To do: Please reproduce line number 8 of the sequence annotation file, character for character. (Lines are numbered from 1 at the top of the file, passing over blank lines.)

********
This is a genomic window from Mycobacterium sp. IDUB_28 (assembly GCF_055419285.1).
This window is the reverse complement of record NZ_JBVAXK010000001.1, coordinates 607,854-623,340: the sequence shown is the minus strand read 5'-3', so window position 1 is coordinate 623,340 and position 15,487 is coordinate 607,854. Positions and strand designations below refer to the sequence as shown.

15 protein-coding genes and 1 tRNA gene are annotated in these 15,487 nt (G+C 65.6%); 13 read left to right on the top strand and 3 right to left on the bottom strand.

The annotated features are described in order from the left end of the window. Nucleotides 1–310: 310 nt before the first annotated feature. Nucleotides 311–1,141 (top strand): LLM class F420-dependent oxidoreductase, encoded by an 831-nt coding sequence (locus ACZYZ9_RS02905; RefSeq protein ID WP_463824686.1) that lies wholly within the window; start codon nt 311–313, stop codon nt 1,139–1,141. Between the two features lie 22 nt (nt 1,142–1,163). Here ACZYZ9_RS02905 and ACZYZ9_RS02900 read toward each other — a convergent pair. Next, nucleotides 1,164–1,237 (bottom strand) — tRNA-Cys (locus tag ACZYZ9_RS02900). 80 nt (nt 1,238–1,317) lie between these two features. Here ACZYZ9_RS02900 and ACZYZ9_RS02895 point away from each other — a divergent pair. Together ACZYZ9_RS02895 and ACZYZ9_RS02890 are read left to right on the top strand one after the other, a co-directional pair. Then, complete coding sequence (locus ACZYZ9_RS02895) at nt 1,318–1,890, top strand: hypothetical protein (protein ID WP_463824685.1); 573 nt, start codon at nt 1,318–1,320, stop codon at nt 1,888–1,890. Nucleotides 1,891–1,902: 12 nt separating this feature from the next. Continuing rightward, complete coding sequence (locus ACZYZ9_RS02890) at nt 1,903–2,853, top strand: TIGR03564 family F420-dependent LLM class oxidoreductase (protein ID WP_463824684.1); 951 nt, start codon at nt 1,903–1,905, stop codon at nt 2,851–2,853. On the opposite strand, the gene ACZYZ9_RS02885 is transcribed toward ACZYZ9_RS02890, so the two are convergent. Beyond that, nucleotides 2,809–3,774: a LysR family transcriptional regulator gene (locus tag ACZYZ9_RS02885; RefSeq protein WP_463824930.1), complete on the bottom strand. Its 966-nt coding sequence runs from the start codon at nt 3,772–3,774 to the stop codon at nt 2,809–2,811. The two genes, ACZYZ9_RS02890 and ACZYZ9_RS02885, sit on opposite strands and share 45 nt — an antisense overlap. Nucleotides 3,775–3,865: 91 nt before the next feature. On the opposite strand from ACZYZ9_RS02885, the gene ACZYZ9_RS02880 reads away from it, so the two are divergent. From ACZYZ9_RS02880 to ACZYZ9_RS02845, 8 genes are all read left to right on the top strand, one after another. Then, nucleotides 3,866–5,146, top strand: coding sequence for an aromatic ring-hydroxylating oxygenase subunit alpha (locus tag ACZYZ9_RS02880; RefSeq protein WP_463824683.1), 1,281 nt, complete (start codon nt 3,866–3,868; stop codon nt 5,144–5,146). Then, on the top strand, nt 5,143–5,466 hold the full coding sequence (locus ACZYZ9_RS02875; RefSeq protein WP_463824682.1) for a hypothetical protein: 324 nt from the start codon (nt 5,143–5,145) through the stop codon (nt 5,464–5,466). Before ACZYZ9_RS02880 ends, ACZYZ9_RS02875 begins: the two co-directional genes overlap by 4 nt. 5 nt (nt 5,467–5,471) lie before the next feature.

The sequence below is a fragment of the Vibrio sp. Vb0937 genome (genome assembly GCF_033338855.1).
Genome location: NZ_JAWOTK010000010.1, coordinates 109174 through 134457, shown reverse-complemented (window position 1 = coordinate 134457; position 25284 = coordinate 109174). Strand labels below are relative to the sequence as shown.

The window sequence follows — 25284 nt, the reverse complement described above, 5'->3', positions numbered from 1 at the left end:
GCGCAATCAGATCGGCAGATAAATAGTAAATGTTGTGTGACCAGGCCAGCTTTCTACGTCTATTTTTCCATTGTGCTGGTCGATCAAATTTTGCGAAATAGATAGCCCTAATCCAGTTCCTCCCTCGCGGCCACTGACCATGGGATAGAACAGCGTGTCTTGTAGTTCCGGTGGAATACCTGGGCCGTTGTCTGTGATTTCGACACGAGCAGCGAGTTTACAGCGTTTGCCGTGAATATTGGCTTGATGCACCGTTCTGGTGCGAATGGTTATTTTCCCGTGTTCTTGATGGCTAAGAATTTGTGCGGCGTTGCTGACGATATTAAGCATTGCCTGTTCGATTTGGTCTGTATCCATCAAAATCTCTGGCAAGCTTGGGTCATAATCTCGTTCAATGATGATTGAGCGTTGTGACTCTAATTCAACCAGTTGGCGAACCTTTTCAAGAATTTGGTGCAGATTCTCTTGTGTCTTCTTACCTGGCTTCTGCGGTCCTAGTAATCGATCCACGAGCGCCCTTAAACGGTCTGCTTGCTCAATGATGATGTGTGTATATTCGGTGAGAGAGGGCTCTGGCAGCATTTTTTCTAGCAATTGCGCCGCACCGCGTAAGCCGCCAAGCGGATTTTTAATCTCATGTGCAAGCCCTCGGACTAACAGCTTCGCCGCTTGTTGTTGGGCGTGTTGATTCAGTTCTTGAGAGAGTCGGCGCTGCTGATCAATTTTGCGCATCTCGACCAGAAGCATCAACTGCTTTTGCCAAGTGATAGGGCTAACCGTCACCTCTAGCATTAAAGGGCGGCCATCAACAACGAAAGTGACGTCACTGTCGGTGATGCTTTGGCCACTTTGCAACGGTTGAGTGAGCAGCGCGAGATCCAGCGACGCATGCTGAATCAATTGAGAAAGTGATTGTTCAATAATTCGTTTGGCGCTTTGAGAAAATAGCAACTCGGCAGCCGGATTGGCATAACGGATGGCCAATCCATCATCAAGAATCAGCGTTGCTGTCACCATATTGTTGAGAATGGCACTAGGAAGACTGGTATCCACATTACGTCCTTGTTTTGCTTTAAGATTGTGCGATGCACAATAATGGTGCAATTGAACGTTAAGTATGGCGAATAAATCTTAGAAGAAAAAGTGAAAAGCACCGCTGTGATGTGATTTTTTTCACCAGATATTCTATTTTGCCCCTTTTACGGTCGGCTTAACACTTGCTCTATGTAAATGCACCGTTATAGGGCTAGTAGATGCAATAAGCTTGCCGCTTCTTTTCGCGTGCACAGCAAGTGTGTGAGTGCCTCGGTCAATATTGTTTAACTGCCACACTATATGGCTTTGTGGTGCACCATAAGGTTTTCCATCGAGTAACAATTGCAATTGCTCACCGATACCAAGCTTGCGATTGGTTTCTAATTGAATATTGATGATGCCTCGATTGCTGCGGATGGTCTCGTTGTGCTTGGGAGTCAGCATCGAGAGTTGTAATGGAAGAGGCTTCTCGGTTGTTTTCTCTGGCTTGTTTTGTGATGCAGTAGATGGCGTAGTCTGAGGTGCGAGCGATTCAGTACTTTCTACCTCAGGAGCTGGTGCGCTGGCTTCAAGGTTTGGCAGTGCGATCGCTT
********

GCGCAATCAGATCGGCAGATAAATAGTAAATGTTGTGTGACCAGGCCAGCTTTCTACGTCTATTTTTCCATTGTGCTGGTCGATCAAATTTTGCGAAATAGATAGCCCTAATCCAGTTCCTCCCTCGCGGCCACTGACCATGGGATAGAACAGCGTGTCTTGTAGTTCCGGTGGAATACCTGGGCCGTTGTCTGTGATTTCGACACGAGCAGCGAGTTTACAGCGTTTGCCGTGAATATTGGCTTGATGCACCGTTCTGGTGCGAATGGTTATTTTCCCGTGTTCTTGATGGCTAAGAATTTGTGCGGCGTTGCTGACGATATTAAGCATTGCCTGTTCGATTTGGTCTGTATCCATCAAAATCTCTGGCAAGCTTGGGTCATAATCTCGTTCAATGATGATTGAGCGTTGTGACTCTAATTCAACCAGTTGGCGAACCTTTTCAAGAATTTGGTGCAGATTCTCTTGTGTCTTCTTACCTGGCTTCTGCGGTCCTAGTAATCGATCCACGAGCGCCCTTAAACGGTCTGCTTGCTCAATGATGATGTGTGTATATTCGGTGAGAGAGGGCTCTGGCAGCATTTTTTCTAGCAATTGCGCCGCACCGCGTAAGCCGCCAAGCGGATTTTTAATCTCATGTGCAAGCCCTCGGACTAACAGCTTCGCCGCTTGTTGTTGGGCGTGTTGATTCAGTTCTTGAGAGAGTCGGCGCTGCTGATCAATTTTGCGCATCTCGACCAGAAGCATCAACTGCTTTTGCCAAGTGATAGGGCTAACCGTCACCTCTAGCATTAAAGGGCGGCCATCAACAACGAAAGTGACGTCACTGTCGGTGATGCTTTGGCCACTTTGCAACGGTTGAGTGAGCAGCGCGAGATCCAGCGACGCATGCTGAATCAATTGAGAAAGTGATTGTTCAATAATTCGTTTGGCGCTTTGAGAAAATAGCAACTCGGCAGCCGGATTGGCATAACGGATGGCCAATCCATCATCAAGAATCAGCGTTGCTGTCACCATATTGTTGAGAATGGCACTAGGAAGACTGGTATCCACATTACGTCCTTGTTTTGCTTTAAGATTGTGCGATGCACAATAATGGTGCAATTGAACGTTAAGTATGGCGAATAAATCTTAGAAGAAAAAGTGAAAAGCACCGCTGTGATGTGATTTTTTTCACCAGATATTCTATTTTGCCCCTTTTACGGTCGGCTTAACACTTGCTCTATGTAAATGCACCGTTATAGGGCTAGTAGATGCAATAAGCTTGCCGCTTCTTTTCGCGTGCACAGCAAGTGTGTGAGTGCCTCGGTCAATATTGTTTAACTGCCACACTATATGGCTTTGTGGTGCACCATAAGGTTTTCCATCGAGTAACAATTGCAATTGCTCACCGATACCAAGCTTGCGATTGGTTTCTAATTGAATATTGATGATGCCTCGATTGCTGCGGATGGTCTCGTTGTGCTTGGGAGTCAGCATCGAGAGTTGTAATGGAAGAGGCTTCTCGGTTGTTTTCTCTGGCTTGTTTTGTGATGCAGTAGATGGCGTAGTCTGAGGTGCGAGCGATTCAGTACTTTCTACCTCAGGAGCTGGTGCGCTGGCTTCAAGGTTTGGCAGTGCGATCGCTT